CDC’s Disease Detectives Respond to the 2014 Ebola Outbreak: Dan
Disease Detective: Dan
Joy can turn quickly to grief in the Tonkolili District of Sierra Leone, where Dan, a CDC epidemiologist, recently spent a month fighting the West African Ebola epidemic.
“An Ebola survivor was cheerfully welcomed back into her community, but when she got to her house she collapsed in tears on the front steps. She had returned from the Ebola Treatment Unit — but the daughter who went with her did not,” he says.
The shadow of Ebola was constantly present during Dan’s time in Sierra Leone. His job involved frequent contact with local health workers as he helped them improve their ability to detect, investigate and follow up on cases. He formed friendships from a distance.
“It’s this very strange juxtaposition where on one hand you are always conscious of not touching people, of not getting too close in a crowd, of constantly sanitizing your hands – and on the other hand you’re living very happy, collegial lives,” he says.
By the time he left, his team of local health workers was prepared to contain clusters of Ebola cases – a job that relies on community cooperation.
“I recently heard from the CDC staffer who replaced me that the team discovered 30 unreported Ebola cases in a single village,” Dan said. “The health official in the village thought Ebola was witchcraft and intentionally kept their outbreak a secret.”
Dan says stories like that, combined with the recent spike in cases in Sierra Leone, confirm that CDC help is needed more than ever.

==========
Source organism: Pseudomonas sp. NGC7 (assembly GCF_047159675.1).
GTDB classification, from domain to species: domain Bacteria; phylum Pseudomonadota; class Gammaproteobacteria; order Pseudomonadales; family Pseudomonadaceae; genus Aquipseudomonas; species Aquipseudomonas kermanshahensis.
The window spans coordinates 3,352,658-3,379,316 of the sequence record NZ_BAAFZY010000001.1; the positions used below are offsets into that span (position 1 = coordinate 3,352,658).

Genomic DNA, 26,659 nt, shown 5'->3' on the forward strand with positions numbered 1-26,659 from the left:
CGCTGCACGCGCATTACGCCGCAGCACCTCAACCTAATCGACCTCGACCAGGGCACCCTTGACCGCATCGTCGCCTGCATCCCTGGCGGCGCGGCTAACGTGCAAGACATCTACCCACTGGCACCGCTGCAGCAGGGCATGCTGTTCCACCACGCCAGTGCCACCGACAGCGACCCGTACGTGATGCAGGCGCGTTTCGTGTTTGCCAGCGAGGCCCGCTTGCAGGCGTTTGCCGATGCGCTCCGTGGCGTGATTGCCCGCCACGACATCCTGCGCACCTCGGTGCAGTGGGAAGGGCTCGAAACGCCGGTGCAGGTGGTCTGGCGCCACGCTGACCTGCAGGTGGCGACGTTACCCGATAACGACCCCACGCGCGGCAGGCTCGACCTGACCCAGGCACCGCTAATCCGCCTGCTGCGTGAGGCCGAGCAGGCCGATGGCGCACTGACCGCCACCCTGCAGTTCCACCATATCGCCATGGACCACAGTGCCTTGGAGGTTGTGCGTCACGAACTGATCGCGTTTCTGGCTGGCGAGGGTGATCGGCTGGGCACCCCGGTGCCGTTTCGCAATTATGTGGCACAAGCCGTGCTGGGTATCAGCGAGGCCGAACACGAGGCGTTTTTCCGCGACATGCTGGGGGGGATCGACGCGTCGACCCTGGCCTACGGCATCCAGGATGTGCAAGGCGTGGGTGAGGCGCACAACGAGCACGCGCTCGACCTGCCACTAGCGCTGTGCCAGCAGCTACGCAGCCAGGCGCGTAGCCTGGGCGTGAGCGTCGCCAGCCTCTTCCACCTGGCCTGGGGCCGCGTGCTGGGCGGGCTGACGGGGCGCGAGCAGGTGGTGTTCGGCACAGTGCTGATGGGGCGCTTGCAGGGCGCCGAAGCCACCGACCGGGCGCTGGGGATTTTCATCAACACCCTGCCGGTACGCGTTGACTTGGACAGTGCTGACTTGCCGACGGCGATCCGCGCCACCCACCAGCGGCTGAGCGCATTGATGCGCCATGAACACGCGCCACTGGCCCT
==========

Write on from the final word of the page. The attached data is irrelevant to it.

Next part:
“We’re learning in this outbreak that Ebola is not always a death sentence. We’re learning how to care for patients so more people can live through it,” he says. “Getting to people early before they are so sick that they can’t be treated will not only improve survival rates but also prevent the virus from spreading.”
Dan is happy to have contributed to Sierra Leone’s battle against Ebola, but he is even happier to be home. It was the longest he had ever been away from his family. For his youngest son, who has Down Syndrome, it was just too much. “It was too long for Daddy to be away. It was very, very hard on him,” he says.
It’s been a warm homecoming. “People who wouldn’t usually do so have gone out of their way to shake my hand and give me a hug,” he says.
But each hand shake and hug are reminders that his West African friends are still living touch-free lives. “African greetings are very physical, so to take that culture and literally impose no touching – it’s been a surreal way to live. Yet it will be a while before touch is welcome again.”